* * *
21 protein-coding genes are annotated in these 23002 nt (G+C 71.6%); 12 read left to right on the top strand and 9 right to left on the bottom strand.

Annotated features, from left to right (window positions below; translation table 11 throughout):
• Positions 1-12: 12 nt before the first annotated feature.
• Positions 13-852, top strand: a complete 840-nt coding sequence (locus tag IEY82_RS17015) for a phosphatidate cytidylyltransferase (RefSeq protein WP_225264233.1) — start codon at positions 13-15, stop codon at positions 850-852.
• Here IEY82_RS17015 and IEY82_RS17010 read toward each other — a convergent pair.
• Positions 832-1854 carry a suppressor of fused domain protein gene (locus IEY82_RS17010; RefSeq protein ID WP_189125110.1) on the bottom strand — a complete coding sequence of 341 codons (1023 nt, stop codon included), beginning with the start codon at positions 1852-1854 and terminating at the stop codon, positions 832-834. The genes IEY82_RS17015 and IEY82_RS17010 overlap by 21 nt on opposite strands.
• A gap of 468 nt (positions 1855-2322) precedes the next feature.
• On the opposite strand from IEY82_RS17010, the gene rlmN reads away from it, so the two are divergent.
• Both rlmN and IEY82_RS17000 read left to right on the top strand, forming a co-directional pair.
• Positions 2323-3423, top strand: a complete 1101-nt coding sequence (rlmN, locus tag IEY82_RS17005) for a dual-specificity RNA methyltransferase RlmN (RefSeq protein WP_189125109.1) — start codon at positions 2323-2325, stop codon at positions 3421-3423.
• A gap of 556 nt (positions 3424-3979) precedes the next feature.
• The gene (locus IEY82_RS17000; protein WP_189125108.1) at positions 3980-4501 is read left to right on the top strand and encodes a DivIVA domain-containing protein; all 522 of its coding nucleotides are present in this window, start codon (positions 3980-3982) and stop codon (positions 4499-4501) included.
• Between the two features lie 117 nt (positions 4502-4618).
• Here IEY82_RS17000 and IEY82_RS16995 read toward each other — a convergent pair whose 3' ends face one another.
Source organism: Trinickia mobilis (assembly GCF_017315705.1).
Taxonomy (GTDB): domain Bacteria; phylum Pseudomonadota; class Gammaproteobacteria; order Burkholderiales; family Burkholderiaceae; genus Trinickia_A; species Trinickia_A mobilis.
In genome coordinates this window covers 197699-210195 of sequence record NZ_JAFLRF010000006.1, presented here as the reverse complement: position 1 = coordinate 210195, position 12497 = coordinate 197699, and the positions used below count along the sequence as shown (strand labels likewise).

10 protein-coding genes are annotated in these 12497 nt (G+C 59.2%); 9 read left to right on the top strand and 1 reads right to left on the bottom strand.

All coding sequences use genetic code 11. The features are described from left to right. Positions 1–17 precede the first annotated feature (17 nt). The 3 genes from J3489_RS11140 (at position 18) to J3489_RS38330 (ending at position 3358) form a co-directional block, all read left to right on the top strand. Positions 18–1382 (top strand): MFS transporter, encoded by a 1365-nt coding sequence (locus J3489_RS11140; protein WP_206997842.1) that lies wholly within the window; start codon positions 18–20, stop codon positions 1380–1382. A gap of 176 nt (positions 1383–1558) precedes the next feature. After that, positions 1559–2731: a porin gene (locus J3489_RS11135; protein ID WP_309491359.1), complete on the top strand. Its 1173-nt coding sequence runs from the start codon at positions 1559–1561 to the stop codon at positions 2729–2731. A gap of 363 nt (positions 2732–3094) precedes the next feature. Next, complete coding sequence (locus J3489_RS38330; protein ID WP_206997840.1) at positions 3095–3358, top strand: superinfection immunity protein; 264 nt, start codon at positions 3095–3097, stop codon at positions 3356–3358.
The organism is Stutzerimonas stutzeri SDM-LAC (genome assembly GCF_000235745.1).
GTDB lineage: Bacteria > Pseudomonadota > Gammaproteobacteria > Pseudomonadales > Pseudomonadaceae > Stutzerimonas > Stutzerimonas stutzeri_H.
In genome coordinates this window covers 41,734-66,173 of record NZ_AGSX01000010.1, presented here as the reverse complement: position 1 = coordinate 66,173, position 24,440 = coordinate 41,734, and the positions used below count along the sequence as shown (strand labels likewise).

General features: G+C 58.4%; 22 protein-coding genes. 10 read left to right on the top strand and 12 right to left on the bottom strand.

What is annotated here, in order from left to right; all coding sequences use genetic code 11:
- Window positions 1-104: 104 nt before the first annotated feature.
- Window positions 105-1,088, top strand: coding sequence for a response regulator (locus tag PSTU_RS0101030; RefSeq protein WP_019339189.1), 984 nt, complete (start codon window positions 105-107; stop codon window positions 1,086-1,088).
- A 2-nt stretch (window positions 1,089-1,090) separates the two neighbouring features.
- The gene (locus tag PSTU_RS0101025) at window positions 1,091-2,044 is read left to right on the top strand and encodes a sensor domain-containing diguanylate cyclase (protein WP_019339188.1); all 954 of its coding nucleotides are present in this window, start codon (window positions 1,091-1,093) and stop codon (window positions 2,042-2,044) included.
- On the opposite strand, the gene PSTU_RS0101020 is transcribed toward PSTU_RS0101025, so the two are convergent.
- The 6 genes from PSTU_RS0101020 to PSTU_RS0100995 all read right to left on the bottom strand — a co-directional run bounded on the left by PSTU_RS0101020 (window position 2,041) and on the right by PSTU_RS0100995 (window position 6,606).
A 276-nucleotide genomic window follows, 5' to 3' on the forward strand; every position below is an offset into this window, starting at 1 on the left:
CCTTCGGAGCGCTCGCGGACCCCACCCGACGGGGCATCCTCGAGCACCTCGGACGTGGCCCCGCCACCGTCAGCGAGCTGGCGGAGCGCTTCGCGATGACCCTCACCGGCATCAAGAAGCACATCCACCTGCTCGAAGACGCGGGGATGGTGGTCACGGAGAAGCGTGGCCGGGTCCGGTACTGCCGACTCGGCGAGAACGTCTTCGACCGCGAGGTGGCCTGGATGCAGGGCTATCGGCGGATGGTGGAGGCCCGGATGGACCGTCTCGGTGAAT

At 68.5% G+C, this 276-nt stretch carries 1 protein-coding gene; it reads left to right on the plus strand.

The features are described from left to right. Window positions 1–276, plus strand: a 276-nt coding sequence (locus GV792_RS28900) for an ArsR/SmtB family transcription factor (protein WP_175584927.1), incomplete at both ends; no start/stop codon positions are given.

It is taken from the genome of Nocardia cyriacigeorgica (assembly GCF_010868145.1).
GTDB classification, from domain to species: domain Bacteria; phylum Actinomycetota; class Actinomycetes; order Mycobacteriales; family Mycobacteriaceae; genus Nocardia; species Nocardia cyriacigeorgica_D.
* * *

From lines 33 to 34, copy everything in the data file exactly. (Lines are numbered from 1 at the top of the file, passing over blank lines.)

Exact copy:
At 68.5% G+C, this 276-nt stretch carries 1 protein-coding gene; it reads left to right on the plus strand.

The features are described from left to right. Window positions 1–276, plus strand: a 276-nt coding sequence (locus GV792_RS28900) for an ArsR/SmtB family transcription factor (protein WP_175584927.1), incomplete at both ends; no start/stop codon positions are given.